PUB  NIST Extends its Cybersecurity Framework to

NIST Extends its Cybersecurity Framework to Cover Evolving Threats and Governance

The National Institute of Standards and Technology ("NIST") released a significant update to its framework, expanding its scope and reach to cover a broader audience and evolving cybersecurity risks and management issues.

On February 26, 2024, NIST released its updated Cybersecurity Framework 2.0 ("CSF 2.0"), which is the first major update to the original 2014 framework. This development has significant legal ramifications as entities have increasingly turned to the NIST framework to design and implement cybersecurity programs and measure their effectiveness. While the original framework was intended for critical infrastructure organizations, CSF 2.0 focuses on a range of organizations of all sizes, sectors, and cybersecurity maturity, and presents an evolution of best practices and methodologies adapted to address new and evolving issues in cybersecurity management. While CSF 2.0 preserves the original components, it extends its reach to include guidelines on cyber governance and risk management, artificial intelligence, supply chain and third party risk management, zero-trust architecture, and IoT security. 

The key major change is the introduction of cybersecurity governance and risk management as a central function of the framework. Accordingly, CSF 2.0 adds Govern to the original five key functions: Identify, Protect, Detect, Respond, and Recover. The Govern Function focuses on cybersecurity risk management and oversight by assigning roles, responsibilities, and authorities to align an organization's cybersecurity risk posture with existing enterprise risk management. This new emphasis on governance coincides with instances in which federal regulators have held executive leadership accountable for cybersecurity failures. The updated framework also includes a new reference tool, tailored quick-start guides, and implementation examples.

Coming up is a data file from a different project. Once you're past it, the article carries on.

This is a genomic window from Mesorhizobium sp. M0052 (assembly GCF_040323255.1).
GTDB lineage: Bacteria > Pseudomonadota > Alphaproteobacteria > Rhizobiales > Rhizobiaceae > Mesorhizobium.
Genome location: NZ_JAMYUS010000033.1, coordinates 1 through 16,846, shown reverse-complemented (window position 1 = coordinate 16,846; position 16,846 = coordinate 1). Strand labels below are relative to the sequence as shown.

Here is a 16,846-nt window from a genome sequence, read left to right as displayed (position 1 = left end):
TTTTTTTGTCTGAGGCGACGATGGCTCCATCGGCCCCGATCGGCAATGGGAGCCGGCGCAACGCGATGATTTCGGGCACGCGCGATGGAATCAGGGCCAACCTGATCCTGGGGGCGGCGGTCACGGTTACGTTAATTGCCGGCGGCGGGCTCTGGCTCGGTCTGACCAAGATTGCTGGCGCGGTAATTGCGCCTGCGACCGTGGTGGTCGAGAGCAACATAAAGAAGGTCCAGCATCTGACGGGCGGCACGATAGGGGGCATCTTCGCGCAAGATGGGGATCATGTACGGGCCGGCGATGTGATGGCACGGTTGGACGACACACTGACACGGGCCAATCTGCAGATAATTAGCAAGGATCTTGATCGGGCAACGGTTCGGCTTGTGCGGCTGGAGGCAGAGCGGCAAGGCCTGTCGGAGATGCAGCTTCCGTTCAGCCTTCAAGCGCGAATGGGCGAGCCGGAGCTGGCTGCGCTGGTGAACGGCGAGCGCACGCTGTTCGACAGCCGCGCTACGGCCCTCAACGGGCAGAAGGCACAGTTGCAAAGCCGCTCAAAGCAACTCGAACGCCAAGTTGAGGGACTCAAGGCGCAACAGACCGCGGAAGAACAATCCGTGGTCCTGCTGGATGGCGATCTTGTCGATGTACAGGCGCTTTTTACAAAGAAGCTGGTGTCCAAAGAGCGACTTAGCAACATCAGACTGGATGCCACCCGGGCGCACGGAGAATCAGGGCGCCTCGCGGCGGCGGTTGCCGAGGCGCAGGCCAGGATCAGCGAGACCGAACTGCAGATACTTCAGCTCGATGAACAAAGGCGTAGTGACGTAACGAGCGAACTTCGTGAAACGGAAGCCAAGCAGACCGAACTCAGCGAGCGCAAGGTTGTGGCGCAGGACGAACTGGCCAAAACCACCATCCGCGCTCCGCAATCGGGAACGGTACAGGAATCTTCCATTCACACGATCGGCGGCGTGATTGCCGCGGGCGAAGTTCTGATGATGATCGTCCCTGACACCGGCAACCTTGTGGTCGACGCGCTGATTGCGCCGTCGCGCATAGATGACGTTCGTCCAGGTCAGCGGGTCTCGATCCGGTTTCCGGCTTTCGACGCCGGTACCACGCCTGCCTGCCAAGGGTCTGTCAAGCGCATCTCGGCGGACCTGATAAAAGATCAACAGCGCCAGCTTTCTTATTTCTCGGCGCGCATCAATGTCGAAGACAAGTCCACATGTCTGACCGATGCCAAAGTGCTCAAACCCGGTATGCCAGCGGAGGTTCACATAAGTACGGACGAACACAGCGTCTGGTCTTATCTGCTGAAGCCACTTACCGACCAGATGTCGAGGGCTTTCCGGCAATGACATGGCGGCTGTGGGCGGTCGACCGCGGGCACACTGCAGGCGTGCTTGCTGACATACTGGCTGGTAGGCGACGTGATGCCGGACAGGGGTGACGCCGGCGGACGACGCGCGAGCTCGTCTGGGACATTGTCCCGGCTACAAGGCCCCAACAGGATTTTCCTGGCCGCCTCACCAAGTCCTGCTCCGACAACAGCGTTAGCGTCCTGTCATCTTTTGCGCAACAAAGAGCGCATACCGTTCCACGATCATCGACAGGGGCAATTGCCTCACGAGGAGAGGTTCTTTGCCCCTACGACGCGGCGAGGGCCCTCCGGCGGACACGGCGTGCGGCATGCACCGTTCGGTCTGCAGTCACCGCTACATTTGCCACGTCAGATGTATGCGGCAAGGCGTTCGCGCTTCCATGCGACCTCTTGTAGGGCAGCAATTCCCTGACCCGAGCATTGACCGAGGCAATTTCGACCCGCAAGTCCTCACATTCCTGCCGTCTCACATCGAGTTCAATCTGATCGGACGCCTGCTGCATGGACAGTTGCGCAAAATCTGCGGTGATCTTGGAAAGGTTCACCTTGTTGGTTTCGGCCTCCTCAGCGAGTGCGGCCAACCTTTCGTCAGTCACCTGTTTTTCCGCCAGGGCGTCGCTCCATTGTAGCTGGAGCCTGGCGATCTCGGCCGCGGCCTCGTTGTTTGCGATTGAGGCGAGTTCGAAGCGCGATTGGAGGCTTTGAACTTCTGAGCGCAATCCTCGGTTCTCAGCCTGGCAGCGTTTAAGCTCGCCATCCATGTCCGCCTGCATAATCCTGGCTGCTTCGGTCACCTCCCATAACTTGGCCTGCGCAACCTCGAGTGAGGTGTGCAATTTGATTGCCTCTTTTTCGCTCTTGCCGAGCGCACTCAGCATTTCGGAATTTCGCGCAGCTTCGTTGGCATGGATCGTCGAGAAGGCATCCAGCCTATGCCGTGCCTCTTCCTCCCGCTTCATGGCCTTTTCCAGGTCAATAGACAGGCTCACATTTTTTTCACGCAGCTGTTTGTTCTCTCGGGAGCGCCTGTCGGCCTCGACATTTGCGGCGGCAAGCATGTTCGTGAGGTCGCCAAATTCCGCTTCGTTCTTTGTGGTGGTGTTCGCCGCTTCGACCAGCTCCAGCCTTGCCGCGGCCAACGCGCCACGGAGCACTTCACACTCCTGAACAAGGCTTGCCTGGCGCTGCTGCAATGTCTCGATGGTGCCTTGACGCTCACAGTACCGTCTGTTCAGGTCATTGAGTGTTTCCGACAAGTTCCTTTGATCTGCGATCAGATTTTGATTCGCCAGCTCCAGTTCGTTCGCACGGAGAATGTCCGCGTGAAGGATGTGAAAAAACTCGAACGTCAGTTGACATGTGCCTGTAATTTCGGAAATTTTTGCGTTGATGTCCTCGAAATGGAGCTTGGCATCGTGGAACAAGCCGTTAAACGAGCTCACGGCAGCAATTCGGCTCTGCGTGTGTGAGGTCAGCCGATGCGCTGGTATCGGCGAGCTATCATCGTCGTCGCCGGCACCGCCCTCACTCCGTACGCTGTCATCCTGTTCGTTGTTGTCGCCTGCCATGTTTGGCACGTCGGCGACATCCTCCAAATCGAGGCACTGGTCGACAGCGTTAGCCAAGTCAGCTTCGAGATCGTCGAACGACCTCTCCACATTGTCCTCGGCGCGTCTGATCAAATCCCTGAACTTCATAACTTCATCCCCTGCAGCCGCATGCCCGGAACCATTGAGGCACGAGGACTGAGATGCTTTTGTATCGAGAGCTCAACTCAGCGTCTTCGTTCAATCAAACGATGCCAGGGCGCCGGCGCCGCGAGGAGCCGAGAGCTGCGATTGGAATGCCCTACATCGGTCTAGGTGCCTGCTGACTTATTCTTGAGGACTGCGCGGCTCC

The CSF 2.0's focus on cybersecurity risk management comes on the heels of new cybersecurity risk management and disclosure obligations imposed by the Securities and Exchange Commission on public companies. Further, government agencies are increasingly implementing requirements in contracts and subcontracts that point to NIST guidance for safeguarding sensitive information, including the recently published Department of Defense rule laying out the Cybersecurity Maturity Model Certification (CMMC) 2.0. As an additional example of the relevance of this framework, the Federal Trade Commission ("FTC") has pointed to NIST's cybersecurity framework as consistent with the process-based approach that the FTC has expected entities to follow in implementing cybersecurity programs. 

As regulators implement CSF 2.0 as a baseline for their varying cybersecurity enforcement approaches, organizations should proactively assess their cybersecurity governance and risk management programs to help reduce the risk of litigation and enforcement action. 

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